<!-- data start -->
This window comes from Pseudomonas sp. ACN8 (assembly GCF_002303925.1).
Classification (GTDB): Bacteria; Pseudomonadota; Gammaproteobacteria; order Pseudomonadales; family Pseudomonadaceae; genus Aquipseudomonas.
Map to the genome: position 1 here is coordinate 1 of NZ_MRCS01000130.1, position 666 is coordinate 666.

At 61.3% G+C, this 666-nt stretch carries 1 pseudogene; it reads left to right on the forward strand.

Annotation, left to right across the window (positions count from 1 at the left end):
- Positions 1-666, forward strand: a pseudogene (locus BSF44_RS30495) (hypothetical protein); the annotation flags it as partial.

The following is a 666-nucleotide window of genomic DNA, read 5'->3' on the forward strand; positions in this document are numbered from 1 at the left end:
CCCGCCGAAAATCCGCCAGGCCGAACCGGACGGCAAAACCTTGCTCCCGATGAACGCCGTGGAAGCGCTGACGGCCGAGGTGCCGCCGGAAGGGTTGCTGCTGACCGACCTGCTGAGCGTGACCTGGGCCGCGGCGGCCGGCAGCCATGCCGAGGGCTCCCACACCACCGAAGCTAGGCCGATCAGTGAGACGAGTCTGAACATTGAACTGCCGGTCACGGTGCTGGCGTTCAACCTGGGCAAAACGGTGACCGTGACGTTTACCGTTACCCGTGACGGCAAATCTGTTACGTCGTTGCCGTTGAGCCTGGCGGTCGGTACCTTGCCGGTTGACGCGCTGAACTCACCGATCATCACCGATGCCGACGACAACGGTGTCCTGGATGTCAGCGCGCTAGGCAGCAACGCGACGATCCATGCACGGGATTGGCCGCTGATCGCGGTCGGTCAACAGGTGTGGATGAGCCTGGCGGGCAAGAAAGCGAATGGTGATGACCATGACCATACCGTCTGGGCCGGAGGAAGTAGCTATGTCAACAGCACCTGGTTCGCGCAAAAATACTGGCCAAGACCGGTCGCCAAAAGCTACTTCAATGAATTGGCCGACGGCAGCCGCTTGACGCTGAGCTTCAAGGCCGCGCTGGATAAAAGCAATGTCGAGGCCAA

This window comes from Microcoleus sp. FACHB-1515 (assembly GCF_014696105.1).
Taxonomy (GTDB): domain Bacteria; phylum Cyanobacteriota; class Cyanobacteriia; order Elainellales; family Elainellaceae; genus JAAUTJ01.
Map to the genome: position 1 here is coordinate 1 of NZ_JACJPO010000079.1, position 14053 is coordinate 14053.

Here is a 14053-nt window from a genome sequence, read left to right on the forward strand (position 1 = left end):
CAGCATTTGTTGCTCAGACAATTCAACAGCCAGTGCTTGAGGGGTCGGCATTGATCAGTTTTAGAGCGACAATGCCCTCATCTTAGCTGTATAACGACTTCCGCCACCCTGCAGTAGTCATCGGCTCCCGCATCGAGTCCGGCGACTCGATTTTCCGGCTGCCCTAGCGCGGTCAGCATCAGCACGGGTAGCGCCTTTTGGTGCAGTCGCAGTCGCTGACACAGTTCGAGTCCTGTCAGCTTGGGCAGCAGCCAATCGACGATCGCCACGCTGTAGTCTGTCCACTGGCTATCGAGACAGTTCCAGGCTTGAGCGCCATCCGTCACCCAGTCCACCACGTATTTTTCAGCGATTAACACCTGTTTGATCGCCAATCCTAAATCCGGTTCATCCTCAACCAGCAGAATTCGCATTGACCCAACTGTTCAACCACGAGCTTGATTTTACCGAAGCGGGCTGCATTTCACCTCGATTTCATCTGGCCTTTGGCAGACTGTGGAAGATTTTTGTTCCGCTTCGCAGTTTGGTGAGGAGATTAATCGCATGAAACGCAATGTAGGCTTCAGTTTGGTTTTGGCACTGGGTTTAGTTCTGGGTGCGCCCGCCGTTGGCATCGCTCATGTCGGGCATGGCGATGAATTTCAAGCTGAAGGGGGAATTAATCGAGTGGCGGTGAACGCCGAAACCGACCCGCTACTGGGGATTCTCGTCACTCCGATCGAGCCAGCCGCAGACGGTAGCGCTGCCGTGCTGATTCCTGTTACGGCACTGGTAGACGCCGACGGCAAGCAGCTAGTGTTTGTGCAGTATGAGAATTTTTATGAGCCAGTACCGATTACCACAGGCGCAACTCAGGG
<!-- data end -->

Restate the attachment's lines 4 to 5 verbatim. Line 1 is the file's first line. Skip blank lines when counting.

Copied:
At 61.3% G+C, this 666-nt stretch carries 1 pseudogene; it reads left to right on the forward strand.

Annotation, left to right across the window (positions count from 1 at the left end):